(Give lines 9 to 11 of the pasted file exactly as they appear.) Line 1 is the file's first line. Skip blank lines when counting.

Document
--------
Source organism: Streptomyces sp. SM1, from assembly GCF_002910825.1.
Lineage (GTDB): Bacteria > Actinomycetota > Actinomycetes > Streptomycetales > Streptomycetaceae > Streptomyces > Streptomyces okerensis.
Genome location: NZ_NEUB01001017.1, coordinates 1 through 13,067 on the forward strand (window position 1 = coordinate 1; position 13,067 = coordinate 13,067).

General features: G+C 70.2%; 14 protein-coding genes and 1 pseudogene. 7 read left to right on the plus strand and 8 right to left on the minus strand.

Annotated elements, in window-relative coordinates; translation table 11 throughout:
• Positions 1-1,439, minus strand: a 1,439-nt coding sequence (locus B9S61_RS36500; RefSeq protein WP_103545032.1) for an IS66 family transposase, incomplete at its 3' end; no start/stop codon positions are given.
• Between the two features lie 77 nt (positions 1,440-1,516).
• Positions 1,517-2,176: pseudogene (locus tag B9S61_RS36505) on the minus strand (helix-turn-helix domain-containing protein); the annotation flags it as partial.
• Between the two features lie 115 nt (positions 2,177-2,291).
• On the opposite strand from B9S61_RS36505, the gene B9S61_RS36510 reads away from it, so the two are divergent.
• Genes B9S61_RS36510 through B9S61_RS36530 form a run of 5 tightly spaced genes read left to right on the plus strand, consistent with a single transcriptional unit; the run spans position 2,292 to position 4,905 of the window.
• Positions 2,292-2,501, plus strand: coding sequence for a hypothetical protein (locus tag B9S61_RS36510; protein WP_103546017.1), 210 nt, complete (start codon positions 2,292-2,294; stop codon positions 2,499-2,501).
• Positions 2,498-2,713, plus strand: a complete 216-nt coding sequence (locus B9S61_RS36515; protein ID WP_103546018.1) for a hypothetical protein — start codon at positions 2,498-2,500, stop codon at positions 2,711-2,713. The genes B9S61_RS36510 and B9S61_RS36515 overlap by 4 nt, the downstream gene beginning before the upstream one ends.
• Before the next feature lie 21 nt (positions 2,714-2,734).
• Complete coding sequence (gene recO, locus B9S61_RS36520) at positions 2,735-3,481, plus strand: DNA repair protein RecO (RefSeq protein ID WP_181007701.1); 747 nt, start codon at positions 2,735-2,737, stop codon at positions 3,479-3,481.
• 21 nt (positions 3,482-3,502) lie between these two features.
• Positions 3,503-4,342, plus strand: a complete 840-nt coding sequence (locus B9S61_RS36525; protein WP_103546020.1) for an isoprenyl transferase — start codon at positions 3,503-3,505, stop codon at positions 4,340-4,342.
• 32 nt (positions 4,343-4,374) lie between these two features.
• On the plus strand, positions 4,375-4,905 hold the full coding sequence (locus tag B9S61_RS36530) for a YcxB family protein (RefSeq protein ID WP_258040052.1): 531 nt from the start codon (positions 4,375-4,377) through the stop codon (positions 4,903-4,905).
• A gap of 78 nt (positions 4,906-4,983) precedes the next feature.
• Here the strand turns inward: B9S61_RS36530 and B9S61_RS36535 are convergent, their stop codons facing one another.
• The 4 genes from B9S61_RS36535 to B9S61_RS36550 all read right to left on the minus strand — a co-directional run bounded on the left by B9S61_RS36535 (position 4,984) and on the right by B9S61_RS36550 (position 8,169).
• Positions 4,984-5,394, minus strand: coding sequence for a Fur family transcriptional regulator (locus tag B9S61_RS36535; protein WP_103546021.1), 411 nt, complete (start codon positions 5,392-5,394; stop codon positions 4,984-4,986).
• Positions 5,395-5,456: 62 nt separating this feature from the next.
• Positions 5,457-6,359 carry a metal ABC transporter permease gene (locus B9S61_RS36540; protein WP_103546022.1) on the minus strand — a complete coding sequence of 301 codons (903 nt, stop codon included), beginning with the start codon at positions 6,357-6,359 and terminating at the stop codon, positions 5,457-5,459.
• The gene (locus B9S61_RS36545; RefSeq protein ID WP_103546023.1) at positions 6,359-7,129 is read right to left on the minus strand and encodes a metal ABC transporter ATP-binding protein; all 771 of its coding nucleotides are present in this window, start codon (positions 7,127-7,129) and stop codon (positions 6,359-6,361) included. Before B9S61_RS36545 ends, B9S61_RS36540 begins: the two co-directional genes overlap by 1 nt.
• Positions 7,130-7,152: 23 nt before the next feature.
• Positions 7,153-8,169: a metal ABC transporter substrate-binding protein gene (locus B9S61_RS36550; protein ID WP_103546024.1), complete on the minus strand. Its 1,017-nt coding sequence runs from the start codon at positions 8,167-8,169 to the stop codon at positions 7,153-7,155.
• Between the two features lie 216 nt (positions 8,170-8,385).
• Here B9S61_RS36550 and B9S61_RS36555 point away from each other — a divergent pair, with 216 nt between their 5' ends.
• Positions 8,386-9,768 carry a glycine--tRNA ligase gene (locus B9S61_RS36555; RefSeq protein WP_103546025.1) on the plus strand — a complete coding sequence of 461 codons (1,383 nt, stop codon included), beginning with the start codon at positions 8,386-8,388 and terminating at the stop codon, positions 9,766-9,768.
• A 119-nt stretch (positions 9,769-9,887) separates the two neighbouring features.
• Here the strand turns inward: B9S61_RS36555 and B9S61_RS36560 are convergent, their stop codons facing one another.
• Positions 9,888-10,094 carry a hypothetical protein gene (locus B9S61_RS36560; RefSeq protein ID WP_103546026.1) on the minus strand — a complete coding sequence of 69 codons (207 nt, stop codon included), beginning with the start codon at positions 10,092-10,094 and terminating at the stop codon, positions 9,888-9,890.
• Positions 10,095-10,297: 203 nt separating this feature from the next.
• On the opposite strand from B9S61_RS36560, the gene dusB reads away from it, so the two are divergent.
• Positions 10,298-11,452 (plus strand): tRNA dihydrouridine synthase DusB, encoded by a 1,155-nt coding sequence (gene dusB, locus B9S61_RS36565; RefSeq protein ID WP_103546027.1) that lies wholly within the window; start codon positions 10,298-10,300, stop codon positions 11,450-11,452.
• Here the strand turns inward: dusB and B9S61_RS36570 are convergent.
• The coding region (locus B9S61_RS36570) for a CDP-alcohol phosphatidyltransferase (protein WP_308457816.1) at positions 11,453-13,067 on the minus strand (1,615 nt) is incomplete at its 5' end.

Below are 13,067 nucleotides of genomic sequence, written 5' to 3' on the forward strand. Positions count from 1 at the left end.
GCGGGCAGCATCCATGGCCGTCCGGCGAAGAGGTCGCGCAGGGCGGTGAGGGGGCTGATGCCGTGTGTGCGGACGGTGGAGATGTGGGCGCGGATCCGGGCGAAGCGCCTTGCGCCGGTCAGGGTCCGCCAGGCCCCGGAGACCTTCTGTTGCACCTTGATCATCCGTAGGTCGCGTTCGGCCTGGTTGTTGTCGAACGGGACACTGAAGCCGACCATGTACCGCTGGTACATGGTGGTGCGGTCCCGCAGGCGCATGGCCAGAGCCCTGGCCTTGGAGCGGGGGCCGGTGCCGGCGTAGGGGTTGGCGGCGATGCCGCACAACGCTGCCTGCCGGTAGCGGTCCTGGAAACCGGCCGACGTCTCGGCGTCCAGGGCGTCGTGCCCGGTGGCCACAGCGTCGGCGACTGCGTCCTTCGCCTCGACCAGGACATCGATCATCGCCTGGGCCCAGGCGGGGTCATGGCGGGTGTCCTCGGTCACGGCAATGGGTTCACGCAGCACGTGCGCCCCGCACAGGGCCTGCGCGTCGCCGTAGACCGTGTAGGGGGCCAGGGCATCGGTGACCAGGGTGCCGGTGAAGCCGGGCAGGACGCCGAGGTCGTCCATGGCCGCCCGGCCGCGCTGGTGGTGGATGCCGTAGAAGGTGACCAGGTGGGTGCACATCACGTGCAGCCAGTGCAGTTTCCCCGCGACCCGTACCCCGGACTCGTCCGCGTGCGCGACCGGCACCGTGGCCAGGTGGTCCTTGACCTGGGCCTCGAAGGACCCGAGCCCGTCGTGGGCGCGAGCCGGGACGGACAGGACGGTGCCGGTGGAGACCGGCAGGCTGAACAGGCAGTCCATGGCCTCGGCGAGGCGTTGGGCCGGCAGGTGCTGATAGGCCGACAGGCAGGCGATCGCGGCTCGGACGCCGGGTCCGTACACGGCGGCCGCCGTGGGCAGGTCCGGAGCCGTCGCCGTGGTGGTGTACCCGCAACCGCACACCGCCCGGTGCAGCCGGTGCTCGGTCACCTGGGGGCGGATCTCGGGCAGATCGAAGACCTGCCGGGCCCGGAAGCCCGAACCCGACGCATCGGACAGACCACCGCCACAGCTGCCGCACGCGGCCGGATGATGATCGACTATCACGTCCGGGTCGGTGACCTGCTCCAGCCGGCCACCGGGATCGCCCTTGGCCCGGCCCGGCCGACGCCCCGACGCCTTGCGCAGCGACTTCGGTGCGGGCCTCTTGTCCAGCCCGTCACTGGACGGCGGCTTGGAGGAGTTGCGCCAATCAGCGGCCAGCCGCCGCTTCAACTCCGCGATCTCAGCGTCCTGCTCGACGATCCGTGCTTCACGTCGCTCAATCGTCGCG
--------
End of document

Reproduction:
• Between the two features lie 115 nt (positions 2,177-2,291).
• On the opposite strand from B9S61_RS36505, the gene B9S61_RS36510 reads away from it, so the two are divergent.
• Genes B9S61_RS36510 through B9S61_RS36530 form a run of 5 tightly spaced genes read left to right on the plus strand, consistent with a single transcriptional unit; the run spans position 2,292 to position 4,905 of the window.